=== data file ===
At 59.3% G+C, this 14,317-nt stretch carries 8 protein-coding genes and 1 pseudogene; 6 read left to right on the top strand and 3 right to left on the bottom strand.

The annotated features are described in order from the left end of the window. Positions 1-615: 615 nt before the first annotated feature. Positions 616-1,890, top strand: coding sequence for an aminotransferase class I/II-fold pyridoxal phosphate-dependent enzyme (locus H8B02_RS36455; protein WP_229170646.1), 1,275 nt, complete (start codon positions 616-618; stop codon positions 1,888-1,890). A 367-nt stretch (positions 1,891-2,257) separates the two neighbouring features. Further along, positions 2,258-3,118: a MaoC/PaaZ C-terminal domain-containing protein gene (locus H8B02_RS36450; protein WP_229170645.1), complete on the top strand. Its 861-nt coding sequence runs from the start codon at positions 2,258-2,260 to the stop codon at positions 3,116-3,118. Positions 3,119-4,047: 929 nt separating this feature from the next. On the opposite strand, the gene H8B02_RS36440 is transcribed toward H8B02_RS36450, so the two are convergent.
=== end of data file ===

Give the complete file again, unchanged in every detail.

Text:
At 59.3% G+C, this 14,317-nt stretch carries 8 protein-coding genes and 1 pseudogene; 6 read left to right on the top strand and 3 right to left on the bottom strand.

The annotated features are described in order from the left end of the window. Positions 1-615: 615 nt before the first annotated feature. Positions 616-1,890, top strand: coding sequence for an aminotransferase class I/II-fold pyridoxal phosphate-dependent enzyme (locus H8B02_RS36455; protein WP_229170646.1), 1,275 nt, complete (start codon positions 616-618; stop codon positions 1,888-1,890). A 367-nt stretch (positions 1,891-2,257) separates the two neighbouring features. Further along, positions 2,258-3,118: a MaoC/PaaZ C-terminal domain-containing protein gene (locus H8B02_RS36450; protein WP_229170645.1), complete on the top strand. Its 861-nt coding sequence runs from the start codon at positions 2,258-2,260 to the stop codon at positions 3,116-3,118. Positions 3,119-4,047: 929 nt separating this feature from the next. On the opposite strand, the gene H8B02_RS36440 is transcribed toward H8B02_RS36450, so the two are convergent.